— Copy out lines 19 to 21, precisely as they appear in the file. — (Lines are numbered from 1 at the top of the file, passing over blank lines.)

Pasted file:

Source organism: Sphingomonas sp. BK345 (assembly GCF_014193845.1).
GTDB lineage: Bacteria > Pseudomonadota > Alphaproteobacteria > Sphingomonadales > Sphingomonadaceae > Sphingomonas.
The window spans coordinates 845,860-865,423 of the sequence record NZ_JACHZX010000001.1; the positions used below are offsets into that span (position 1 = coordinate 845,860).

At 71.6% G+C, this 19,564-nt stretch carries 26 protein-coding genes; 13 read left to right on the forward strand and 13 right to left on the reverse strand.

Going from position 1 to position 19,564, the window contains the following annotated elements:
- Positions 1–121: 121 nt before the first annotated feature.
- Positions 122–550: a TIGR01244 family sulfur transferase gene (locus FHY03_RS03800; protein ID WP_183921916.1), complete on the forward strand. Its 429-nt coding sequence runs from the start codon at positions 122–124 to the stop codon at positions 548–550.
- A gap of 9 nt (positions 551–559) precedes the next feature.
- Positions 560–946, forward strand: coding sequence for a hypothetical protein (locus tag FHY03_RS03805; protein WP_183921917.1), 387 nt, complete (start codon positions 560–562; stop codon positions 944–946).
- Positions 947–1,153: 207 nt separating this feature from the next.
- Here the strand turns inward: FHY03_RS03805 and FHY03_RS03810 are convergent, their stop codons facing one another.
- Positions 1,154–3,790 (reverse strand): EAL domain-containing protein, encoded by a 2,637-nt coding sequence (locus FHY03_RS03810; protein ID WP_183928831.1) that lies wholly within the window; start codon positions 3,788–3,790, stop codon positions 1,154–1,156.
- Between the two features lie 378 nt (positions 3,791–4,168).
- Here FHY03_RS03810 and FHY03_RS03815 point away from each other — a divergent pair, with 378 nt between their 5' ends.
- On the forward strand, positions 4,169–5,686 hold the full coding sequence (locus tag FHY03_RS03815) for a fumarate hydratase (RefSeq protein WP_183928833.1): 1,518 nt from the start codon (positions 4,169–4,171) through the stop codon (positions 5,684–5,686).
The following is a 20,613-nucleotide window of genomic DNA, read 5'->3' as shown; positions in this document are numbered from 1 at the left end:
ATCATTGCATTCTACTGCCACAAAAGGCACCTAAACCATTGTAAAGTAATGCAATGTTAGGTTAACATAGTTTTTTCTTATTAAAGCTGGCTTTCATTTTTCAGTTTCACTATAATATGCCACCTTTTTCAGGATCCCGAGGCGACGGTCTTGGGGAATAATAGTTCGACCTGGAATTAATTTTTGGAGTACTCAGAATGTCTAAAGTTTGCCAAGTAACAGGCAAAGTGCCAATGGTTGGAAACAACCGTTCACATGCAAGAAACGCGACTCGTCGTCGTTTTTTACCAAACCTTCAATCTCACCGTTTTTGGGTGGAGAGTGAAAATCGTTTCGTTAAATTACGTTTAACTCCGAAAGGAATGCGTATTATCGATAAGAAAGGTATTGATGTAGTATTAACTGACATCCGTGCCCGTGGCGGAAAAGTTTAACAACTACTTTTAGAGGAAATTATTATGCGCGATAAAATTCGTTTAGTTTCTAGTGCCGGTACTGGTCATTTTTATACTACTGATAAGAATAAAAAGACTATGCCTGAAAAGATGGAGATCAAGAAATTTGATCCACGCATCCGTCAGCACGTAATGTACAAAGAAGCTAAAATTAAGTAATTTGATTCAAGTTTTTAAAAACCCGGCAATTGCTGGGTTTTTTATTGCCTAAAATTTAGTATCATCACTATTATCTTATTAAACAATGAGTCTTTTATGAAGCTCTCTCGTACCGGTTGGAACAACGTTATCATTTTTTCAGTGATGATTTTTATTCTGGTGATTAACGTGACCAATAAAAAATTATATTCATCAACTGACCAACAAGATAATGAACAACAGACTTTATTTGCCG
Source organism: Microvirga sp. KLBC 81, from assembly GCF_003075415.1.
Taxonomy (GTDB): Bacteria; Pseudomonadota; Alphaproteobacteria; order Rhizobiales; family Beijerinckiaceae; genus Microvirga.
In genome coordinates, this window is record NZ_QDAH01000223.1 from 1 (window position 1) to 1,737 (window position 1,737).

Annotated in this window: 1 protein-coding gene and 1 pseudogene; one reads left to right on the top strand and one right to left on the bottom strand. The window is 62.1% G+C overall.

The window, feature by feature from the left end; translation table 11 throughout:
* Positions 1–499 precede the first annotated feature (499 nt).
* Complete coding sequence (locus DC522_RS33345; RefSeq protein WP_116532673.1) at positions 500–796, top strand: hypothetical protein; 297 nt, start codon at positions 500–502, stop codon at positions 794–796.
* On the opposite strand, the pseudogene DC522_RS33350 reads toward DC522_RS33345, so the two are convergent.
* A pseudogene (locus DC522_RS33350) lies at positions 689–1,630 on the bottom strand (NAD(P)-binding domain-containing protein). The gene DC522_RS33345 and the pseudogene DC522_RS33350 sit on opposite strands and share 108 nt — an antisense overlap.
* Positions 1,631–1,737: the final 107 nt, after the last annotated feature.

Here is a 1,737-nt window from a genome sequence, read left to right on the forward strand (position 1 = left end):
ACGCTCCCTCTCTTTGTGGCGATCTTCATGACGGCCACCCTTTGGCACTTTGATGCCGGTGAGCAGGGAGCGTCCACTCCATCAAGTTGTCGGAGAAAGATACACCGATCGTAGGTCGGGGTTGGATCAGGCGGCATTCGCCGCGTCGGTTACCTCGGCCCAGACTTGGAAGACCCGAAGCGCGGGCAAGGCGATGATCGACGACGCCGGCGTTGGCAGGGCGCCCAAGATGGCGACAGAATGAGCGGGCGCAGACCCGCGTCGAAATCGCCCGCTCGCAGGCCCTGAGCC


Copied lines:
Taxonomy (GTDB): Bacteria; Pseudomonadota; Alphaproteobacteria; order Rhizobiales; family Beijerinckiaceae; genus Microvirga.
In genome coordinates, this window is record NZ_QDAH01000223.1 from 1 (window position 1) to 1,737 (window position 1,737).

Annotated in this window: 1 protein-coding gene and 1 pseudogene; one reads left to right on the top strand and one right to left on the bottom strand. The window is 62.1% G+C overall.